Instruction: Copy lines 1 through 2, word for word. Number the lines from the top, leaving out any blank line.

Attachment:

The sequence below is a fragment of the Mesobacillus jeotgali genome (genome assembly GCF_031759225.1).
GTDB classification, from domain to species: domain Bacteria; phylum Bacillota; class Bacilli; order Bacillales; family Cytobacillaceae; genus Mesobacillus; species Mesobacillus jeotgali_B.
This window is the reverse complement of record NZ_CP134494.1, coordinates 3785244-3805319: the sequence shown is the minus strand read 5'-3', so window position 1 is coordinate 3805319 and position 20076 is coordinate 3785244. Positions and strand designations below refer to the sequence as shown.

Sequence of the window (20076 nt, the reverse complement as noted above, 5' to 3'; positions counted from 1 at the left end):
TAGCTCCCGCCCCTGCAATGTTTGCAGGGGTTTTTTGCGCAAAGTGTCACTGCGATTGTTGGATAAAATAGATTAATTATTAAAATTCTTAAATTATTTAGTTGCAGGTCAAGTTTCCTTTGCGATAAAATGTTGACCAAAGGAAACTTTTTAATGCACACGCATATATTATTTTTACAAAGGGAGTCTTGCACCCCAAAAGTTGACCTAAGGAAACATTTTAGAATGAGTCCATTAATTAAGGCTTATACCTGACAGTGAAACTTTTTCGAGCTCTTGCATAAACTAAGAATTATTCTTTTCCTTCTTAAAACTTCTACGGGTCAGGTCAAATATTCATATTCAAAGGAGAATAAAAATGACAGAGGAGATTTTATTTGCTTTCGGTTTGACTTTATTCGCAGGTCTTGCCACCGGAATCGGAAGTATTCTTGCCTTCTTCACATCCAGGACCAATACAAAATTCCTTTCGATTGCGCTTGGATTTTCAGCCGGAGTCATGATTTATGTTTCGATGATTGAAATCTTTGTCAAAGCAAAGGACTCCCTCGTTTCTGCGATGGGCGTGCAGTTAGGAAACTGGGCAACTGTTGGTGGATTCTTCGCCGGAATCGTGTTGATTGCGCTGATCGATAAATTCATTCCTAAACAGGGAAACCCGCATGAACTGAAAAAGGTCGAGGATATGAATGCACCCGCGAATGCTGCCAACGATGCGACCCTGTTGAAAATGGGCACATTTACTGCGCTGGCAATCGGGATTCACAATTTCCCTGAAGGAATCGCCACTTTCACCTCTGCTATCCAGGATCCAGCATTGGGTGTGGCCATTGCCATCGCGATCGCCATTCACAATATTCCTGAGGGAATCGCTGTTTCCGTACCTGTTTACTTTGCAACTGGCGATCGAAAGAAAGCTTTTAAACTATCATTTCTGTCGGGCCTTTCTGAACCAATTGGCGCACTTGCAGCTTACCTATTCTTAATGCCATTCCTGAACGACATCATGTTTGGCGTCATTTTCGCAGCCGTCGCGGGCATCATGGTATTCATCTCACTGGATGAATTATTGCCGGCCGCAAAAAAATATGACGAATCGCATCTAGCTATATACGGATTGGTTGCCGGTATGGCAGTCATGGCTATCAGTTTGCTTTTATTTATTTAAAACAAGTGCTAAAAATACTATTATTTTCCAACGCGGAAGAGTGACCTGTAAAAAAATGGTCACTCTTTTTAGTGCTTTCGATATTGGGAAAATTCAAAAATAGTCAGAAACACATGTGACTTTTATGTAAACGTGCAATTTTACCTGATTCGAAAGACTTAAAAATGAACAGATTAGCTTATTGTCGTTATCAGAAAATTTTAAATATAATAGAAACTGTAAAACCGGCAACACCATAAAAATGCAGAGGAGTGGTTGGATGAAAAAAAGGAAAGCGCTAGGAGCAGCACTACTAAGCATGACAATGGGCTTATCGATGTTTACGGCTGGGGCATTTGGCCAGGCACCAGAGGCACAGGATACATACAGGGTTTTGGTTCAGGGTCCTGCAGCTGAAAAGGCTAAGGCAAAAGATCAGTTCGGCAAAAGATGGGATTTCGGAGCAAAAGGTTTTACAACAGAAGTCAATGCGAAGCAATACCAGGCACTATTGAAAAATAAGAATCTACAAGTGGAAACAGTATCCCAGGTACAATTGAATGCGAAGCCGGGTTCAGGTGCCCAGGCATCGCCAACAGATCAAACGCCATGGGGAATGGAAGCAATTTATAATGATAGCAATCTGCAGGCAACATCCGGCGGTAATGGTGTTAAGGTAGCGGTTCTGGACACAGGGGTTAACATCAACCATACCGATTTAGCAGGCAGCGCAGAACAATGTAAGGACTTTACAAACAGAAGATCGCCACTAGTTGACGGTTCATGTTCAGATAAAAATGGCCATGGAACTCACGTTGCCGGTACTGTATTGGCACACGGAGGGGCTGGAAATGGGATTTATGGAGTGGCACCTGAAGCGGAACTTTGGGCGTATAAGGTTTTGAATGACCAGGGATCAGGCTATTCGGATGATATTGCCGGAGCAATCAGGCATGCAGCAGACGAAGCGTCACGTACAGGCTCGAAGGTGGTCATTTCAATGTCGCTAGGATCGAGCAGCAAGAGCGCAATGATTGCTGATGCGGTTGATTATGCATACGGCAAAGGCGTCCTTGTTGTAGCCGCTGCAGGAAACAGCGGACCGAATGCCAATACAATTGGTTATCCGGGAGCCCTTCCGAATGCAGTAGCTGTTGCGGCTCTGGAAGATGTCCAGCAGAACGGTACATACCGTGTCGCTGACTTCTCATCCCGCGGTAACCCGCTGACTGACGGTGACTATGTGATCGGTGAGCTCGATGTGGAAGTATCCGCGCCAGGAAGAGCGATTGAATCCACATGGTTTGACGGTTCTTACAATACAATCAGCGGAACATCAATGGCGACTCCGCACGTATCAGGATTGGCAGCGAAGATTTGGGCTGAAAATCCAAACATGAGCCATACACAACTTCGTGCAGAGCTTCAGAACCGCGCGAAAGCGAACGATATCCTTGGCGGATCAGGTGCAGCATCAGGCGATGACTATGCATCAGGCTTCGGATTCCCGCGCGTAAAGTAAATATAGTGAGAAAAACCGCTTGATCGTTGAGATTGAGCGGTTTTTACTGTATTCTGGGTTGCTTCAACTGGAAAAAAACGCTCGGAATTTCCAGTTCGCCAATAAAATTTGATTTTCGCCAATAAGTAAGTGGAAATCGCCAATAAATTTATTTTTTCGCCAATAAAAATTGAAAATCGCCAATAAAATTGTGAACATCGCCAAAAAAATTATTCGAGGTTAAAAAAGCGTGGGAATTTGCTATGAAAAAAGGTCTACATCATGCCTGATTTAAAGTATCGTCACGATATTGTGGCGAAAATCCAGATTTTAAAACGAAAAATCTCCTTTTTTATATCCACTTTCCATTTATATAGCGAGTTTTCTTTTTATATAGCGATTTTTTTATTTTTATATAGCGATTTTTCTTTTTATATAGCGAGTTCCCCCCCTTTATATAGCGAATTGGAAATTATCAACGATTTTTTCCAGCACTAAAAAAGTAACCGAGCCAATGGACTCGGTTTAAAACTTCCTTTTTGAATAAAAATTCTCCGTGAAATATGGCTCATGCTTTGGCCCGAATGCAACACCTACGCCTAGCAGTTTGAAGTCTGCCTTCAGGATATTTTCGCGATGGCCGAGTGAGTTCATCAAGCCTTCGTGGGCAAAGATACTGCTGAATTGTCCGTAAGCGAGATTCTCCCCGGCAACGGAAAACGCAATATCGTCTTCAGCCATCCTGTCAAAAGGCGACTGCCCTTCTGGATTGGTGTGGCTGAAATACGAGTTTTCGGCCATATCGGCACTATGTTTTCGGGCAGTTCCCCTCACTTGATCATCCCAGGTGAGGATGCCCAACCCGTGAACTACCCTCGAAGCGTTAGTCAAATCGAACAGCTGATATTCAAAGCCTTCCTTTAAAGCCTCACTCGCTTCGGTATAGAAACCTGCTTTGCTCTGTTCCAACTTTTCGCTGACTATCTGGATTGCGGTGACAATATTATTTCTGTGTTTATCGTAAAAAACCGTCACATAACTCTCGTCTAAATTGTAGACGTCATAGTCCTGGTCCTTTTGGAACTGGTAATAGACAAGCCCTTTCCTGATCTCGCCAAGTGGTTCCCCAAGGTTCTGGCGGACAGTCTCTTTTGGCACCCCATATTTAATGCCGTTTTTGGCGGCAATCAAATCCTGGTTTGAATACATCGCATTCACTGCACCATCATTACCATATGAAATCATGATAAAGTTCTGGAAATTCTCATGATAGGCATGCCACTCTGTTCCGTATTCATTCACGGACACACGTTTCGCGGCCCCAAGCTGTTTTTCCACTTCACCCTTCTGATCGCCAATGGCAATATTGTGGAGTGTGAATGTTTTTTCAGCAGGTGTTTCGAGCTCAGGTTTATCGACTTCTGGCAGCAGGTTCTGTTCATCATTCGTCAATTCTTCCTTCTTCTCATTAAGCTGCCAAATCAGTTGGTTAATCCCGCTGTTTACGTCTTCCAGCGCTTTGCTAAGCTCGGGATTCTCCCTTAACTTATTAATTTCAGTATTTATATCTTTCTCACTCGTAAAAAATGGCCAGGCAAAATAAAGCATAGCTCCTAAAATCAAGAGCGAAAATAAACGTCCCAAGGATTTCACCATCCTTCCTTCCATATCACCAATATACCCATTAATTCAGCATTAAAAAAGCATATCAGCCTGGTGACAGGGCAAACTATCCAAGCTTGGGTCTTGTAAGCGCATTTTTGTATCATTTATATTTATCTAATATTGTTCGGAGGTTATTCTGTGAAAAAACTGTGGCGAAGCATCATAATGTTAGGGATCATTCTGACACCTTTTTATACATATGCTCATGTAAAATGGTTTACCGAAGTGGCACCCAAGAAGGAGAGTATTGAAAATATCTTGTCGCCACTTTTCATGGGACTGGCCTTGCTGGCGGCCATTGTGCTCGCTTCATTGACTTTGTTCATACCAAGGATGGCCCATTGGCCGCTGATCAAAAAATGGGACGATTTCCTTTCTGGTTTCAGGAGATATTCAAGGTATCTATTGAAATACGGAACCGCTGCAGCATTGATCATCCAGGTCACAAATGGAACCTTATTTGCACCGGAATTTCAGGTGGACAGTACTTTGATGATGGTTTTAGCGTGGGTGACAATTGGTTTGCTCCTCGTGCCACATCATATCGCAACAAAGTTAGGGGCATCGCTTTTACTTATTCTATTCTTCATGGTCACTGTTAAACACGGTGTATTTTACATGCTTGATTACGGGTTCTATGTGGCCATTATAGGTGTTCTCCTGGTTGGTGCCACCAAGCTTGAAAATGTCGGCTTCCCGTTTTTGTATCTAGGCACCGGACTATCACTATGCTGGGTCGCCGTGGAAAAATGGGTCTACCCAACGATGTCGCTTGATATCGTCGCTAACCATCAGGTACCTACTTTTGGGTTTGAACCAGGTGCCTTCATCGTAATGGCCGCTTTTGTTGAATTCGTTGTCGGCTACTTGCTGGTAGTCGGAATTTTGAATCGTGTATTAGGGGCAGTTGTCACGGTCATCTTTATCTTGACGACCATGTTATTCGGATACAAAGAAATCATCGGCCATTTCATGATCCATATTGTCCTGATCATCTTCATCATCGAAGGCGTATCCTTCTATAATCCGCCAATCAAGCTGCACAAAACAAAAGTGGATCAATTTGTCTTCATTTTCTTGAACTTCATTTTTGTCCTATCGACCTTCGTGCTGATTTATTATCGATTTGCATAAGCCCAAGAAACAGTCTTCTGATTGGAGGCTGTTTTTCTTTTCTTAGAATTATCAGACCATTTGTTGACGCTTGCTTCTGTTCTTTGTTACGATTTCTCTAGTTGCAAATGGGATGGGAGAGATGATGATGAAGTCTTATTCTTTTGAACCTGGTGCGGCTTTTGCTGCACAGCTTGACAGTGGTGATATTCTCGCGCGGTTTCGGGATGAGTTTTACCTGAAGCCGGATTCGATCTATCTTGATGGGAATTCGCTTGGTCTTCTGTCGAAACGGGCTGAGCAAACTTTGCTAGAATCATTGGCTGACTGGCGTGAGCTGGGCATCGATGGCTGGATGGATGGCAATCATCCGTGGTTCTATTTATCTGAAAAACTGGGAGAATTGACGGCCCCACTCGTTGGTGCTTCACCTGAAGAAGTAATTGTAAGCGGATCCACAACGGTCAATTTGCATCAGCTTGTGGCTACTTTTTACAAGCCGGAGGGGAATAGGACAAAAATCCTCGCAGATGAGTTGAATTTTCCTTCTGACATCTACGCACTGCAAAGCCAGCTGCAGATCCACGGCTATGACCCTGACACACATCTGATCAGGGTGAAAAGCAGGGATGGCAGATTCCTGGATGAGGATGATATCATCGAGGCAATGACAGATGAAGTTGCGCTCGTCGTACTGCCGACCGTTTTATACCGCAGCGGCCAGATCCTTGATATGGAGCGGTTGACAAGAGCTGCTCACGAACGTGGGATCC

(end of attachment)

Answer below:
The sequence below is a fragment of the Mesobacillus jeotgali genome (genome assembly GCF_031759225.1).
GTDB classification, from domain to species: domain Bacteria; phylum Bacillota; class Bacilli; order Bacillales; family Cytobacillaceae; genus Mesobacillus; species Mesobacillus jeotgali_B.